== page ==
Originally written on The Queensbury Rules  |  Last updated 10/9/14
Chad_dawson_v_9cd5

“Where I come from, you can’t be laying on the floor saying you still want to fight.”

Those are the words of John Scully, Chad Dawson’s trainer. Scully, for the second straight fight, will be training Dawson as he sets his sights on capturing the legitimate light heavyweight title this weekend on HBO. Bernard Hopkins and Chad Dawson fought to a bizarre 2nd round no-decision last November, which ended with Bernard Hopkins lying on the mat claiming a shoulder injury. Chad Dawson, along with many boxing enthusiasts, refused to believe Hopkins' claim. "I don't believe Bernard Hopkins was hurt. He showed he didn't really want to be in the ring with me," Dawson said to a reporter visiting his camp last week.

“There was one incident in the 1st round," Dawson said. "We were clinched up, I put my forearm into his throat, and he tried to move. He couldn’t move. I think he felt how strong I was, and after that, I think he decided to throw the fight.”

In the 2nd round, Hopkins missed with a straight right hand, he leaned on Dawson, who lifted Hopkins with his shoulder and threw him off. Hopkins landed on the canvas and claimed he injured his left shoulder. The fight was originally ruled a 2nd round TKO for Dawson, but the result was overturned to a no-decision and a rematch was ordered, which will take place in Atlantic City Saturday. “The WBC ordered the rematch, and they put Bernard into a corner. If he says no, then he gives up his title, and everyone says you’re scared. Even if you’re not scared, the entire world will always say that guy was scared. Bernard was in a corner, he had to take this fight.” Scully said.

Dawson anticipates Hopkins will go back to the drawing board: “I expect him to come out with a little frustration, a little bit more of a work ethic, but I don’t know how long it’s going to last. I don’t think he was ready for the pressure I put on him in the first fight, I don’t think he expected me to come out so aggressive.”

(Hopkins' promoter, Golden Boy, begs to differ about why he took the rematch. Said Richard Schaefer on a conference call with reporters Monday, per a news release transcript: "This is ridiculous. I was recently at Bernard's house. Bernard has more belts than all the people have to hold up their pants. And so the fact is that Bernard at this point, at 47-48 years old, doesn't need any belts," the Golden Boy chief said. "I mean this exactly shows again the kind of fighter Bernard Hopkins is. He never turns down a challenge.")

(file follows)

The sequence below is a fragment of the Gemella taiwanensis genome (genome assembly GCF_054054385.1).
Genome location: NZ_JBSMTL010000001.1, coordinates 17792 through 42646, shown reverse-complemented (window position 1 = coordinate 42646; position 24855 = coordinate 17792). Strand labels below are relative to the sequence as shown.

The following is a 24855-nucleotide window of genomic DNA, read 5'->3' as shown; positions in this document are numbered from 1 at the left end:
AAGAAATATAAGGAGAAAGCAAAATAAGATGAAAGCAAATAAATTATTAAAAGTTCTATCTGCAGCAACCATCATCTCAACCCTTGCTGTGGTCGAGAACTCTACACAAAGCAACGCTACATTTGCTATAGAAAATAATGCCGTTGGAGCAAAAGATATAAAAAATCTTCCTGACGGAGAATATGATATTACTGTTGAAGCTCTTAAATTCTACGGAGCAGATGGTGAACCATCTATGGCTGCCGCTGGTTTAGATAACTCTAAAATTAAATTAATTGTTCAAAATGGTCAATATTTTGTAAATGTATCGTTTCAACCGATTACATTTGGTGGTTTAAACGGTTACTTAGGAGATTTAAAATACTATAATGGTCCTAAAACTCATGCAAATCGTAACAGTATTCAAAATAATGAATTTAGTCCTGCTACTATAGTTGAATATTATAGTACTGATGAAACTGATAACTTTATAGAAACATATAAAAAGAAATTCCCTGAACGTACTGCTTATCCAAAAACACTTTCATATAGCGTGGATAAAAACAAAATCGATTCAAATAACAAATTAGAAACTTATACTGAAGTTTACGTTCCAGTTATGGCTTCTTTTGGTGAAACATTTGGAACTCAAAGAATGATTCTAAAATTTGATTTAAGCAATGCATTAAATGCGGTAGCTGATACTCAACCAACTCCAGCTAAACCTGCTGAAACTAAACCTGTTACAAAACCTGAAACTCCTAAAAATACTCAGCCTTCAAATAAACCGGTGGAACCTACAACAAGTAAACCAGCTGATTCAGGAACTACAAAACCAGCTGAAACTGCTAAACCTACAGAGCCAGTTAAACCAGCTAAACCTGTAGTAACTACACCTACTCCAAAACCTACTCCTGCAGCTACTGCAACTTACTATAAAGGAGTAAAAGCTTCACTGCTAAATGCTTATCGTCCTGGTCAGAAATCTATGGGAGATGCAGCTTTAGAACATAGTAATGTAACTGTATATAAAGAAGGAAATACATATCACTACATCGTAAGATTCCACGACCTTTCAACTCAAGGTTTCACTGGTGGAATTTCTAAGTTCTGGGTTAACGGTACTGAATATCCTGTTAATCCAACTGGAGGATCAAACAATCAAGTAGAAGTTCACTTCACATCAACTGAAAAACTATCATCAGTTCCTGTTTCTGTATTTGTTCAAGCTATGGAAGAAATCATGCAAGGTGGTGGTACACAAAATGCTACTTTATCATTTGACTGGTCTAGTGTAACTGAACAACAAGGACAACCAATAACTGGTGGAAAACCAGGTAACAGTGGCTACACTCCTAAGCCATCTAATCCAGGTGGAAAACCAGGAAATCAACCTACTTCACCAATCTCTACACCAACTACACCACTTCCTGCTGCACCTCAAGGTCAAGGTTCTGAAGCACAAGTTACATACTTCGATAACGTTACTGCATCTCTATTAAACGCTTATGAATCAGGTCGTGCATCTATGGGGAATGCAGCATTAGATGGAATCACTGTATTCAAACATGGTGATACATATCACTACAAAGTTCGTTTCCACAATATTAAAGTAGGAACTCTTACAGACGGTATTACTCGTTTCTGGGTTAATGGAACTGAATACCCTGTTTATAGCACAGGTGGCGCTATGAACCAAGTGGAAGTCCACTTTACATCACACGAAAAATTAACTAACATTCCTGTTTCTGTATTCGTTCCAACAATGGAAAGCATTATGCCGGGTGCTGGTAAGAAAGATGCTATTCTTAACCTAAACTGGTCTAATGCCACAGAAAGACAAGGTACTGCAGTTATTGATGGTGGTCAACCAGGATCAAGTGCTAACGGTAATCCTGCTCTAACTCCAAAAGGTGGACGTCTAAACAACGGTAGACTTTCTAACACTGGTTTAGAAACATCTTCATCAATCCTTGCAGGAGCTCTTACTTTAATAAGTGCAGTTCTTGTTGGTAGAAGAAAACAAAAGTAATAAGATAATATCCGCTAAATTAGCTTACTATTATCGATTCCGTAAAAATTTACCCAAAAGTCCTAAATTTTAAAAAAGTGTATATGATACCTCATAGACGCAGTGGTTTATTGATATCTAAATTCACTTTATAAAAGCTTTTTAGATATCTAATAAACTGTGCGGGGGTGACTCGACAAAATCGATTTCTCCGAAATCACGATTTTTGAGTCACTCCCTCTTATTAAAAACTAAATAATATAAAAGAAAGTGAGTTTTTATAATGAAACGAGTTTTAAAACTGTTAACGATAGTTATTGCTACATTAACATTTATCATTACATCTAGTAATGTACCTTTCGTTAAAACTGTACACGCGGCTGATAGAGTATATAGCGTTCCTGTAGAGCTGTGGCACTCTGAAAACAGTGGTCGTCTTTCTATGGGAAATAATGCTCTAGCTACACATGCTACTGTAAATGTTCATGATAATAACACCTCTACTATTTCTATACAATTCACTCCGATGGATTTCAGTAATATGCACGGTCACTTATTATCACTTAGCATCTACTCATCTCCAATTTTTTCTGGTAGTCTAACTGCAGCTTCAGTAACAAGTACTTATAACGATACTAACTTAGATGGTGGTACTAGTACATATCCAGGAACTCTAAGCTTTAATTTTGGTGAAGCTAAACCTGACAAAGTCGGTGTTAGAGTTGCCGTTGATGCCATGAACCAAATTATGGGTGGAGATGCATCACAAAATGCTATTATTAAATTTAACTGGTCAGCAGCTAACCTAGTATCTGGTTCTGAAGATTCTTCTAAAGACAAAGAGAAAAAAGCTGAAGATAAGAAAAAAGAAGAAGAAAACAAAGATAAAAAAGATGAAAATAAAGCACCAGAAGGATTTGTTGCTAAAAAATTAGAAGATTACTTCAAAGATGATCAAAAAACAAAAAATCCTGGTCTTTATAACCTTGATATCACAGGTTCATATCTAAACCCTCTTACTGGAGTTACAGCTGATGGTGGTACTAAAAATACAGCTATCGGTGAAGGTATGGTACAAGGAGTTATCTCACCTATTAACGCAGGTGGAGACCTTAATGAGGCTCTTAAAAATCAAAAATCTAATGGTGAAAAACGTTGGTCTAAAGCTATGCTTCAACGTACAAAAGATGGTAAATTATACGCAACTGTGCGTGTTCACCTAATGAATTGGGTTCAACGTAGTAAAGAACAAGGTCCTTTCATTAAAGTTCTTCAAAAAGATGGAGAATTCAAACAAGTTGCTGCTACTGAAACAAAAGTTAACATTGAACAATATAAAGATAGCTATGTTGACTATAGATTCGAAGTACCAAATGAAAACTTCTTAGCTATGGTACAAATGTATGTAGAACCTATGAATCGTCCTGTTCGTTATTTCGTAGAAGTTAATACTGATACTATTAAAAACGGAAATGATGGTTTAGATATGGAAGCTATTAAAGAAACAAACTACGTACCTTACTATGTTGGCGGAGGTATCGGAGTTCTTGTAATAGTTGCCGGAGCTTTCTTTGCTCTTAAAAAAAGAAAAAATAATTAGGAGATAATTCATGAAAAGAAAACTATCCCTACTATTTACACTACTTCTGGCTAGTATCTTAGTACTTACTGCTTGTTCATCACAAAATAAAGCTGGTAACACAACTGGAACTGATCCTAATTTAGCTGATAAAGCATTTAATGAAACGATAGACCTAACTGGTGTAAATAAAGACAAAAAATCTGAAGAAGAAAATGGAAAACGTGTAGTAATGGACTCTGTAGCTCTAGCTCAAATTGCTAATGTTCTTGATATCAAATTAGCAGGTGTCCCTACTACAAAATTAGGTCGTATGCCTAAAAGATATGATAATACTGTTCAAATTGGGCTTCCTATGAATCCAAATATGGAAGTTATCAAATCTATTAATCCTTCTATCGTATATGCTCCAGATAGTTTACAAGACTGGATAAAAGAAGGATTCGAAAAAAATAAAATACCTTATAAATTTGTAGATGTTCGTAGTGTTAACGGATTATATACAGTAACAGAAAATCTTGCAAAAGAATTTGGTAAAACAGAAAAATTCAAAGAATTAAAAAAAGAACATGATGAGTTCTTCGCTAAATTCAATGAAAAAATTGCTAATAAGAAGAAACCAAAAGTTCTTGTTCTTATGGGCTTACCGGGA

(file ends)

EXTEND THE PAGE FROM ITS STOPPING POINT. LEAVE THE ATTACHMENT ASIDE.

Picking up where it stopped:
In preparation for this fight, Dawson has been sparring with Cuban light heavyweight Yordanis Despaigne and polished amateur Steve Geffrard, a promising pro prospect. “Despaigne has a sneaky right hand and does tricky stuff inside like Hopkins, those Cubans are well taught,” said Scully.

Dawson’s fight plan will be similar the second time around, but he plans on using a more complete arsenal, starting with his jab. “He’s (Scully) big on my jab, I’m going to sit down on my punches, we’re working on punches Bernard won’t be looking for," Dawson said. "If I catch him with the right one, it will end the whole night.”

Dawson has been criticized for fighting older competition -- a series of fights with Antonio Tarver and Glen Johnson consumed all of 2008 and 2009 for Dawson. But a fight against Hopkins meant a shot at the legitimate light heavyweight champion. And if Dawson can stake claim as the number one light heavyweight in the world with a victory over Hopkins, he expects the big fights to be more obtainable then in the past. “The problem is, no one wants to fight Chad Dawson, no one goes to bed praying for a fight with Chad Dawson,” said Scully.

Dawson understands this fight could be an immense stepping stone in his career but he also admits even with a victory, criticism will still come his way. “Everyone is going to say, 'So what, you beat a 47-year-old.' After I win, they’re not going to give me my props I deserve, they are going to say I beat a 47-year-old man,” said Dawson.

Hopkins, who turned 47 in January, may have already given boxing his final ring triumph when he defeated Jean Pascal last May, in Pascal’s adopted hometown of Montreal. With anything less than a victory on Saturday, this could be the end of the road for Hopkins’ legendary career.

“Bad” Chad plans to drive Bernard Hopkins into retirement in Atlantic City, the same quarter where Hopkins started his career against Clinton Mitchell nearly 24 years ago: “I definitely want to retire him, and after this fight I’m done with the old guys, hopefully I can get some big fights, guys like Andre Ward. Those are the big fights, those are the fights that are going to bring boxing back.”

Steve Zemach can be reached at SteveZBoxing@gmail.com. Follow him on Twitter @SteveZemach.
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